Mix Six: “Phil Collins, Session Drummer”

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There was a time — maybe 25 years ago — when mentioning Phil Collins in the pantheon of frickin’ awesome drummers was greeted with thoughtful nods. Nowadays?  Not so much.  The reaction you’ll probably get from folks who don’t know how good Phil is behind the kit would run the gamut from a snicker to a sneer.  In a way, I don’t blame them.  After all, if you look at Phil’s creative output since the mid-’90s, it’s a story of an aging rocker whose slide into adult contemporary sludge is a bit tragic.  Tragic because the ballad-heavy output of hits Phil produced eclipses the complexity of his earlier work that demonstrates what a talented guy he was on the drums.  Phil’s been around long enough to know that what makes for a great drummer is not flash, but knowing when to add that bit of spice to a song that will really make it shine.

My good friend Scott Malchus and I are both drummers. Because we both spend (and spent) hours in the woodshed and basement behind the traps working on our chops, it doesn’t take huge leaps of logic to know that when listening to music, our ears are finely tuned to what the drummer is doing.

Scott suggested we do a mix that highlights Phil Collins’ work as a session drummer, and I have to say that after re-listening to these songs, there are some mighty fine drum moments in this mix.

“Pledge Pin,” Robert Plant (download)

Ted: By the early 80s, some hard rock icons like Robert Plant revamped their musical styles for more radio-friendly songs. If there’s a good one word description of Phil work on “Pledge Pin” it would be “sly.” On the surface you do hear the major accent of the snare on the 2 and the 4, but crank the song up and you’ll be treated to a lot of subtle and complex minor accents and quirky fills that never detract from the groove.  This is by far one of my favorite non-Genesis tracks where Phil shows he can kick some serious ass behind the kit.

“Intruder,” Peter Gabriel (download)

Scott: Peter Gabriel has always had impeccable taste in drummers, including Jerry Marotta and Manu Katche. For his third solo album in 1980, Gabriel enlisted his old Genesis bandmate to play on several songs, including this one. “Intruder” is significant because it is thought to be the first use of the “gated drum” sound that would become Collins’ trademark throughout the ’80s. This particular sound was created by Collins and the session’s engineer, Hugh Padgham, after Gabriel requested that Collins and Marotta (the other drummer on the album) not use any cymbals on the recordings. Working with Padgham turned out to be such a good experience for Collins that the two continued working together on all Collins’ solo albums and all Genesis albums from Abacab through Invisible Touch. This song is typical, eerie Peter Gabriel material, accentuated by Collins’ powerful tom work.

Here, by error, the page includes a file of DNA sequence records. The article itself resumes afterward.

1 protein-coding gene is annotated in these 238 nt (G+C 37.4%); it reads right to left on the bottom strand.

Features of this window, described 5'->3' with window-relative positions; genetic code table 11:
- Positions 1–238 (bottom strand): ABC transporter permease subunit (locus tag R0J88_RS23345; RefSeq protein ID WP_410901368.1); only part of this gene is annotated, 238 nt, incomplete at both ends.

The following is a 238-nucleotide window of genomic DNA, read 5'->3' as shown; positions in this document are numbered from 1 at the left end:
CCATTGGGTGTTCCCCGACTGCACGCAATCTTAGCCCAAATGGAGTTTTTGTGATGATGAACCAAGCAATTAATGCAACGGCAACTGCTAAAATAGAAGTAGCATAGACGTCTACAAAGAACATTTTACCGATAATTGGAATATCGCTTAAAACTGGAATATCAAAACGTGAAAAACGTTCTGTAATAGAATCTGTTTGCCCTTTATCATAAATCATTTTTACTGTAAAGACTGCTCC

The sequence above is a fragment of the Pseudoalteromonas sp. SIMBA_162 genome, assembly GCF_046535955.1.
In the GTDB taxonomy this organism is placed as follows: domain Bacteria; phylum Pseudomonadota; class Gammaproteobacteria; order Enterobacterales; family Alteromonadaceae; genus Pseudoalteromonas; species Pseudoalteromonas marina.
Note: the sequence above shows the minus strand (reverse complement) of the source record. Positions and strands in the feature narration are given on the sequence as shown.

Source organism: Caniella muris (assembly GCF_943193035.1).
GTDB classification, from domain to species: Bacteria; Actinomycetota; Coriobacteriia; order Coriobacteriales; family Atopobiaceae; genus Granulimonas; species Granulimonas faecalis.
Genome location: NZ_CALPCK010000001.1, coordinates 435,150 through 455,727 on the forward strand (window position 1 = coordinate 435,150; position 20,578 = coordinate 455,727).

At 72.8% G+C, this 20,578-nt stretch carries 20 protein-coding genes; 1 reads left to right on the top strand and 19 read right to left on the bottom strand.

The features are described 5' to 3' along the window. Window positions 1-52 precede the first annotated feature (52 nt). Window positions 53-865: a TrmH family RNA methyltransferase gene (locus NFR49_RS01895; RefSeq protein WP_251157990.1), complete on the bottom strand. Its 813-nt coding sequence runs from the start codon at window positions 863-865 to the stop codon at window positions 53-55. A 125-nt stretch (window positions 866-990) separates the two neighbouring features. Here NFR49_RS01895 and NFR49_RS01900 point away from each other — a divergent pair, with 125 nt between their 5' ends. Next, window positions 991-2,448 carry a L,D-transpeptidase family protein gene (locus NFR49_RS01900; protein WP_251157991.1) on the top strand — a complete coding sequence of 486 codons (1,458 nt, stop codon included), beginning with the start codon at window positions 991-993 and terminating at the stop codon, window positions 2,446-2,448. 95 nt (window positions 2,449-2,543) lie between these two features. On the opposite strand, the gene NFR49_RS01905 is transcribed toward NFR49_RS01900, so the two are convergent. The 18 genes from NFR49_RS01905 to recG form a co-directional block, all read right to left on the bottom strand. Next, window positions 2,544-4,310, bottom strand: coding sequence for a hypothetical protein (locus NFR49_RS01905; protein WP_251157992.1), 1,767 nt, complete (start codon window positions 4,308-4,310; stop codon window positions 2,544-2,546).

“Woman in Chains,” Tears for Fears (download)

Ted: I’ve had this CD since it came out in 1989 and I must have neglected to read the liner notes, because I had no idea Phil Collins drummed on this tune until Scott pointed it out. Phil’s work on this song is clearly an example of “serving the song” because he keeps the drumming tasteful and simple to allow Roland Orzabal and Oleta Adams’ earnest vocals to be out front and center.  Okay, except for some fancy fills on the hi-hat on the intro, and a powerful drum fill at the 4:37 mark, Phil really does keep it tasteful and simple.

“Walking on the Chinese Wall,” Philip Bailey (download)

Scott: Another example of Collins creating a lead drum part to a song (think “I Don’t Care Anymore,” “I Know There’s Something Going On” and “Paperlate”). There are some many wonderful elements to this song, from Bailey’s smooth voice to the powerful horn part to the spiritual lyrics. Yet Collins’ drum part, with its tribal beat structure and rock solid precision are the one thing I always remember.

“No One is to Blame,” Howard Jones (download)

Scott: When Howard Jones decided to re-record this song (which originally appeared on his LP Dream Into Action), he raised a few eyebrows in his fanbase because a.) He decided to record with a live drummer, and b.) that drummer was Phil Collins. Collins also produced the re-recording, giving it a more radio-friendly sheen. His drumming is restrained and polished, underscoring the poignancy and melancholy of this timeless song. Jones’ gamble paid off, as the song became an international smash in 1986 and went all the way to #4 on the Billboard pop charts.

“Bad Love,” Eric Clapton (download)

Ted: 1989 was a busy year for Phil.  He not only drummed on the Tears for Fears album and released his own solo album, but also helped out Eric Clapton on a couple songs on Journeyman.  I’m a big fan of Reg Isidore — who drummed on Robin Trower’s Bridge of Sighs and, sadly, recently passed away — and Phil’s drumming on “Bad Love” has Isidore’s sense of groove.  Sure, this is a song that doesn’t demand all that much from a drummer — and really, Eric could have asked any session drummer to play on this track — but Phil seems to be celebrating a more natural-sounding and organic drumming that’s free of his signature gated reverb sound.

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Ted Asregadoo
Ted Asregadoo has a last name that's proven to be difficult to pronounce for almost everyone on the Popdose staff, some telemarketers, and even his close friends. He lives in Walnut Creek, CA and is an avid bicyclist who is not a total douche when riding in traffic.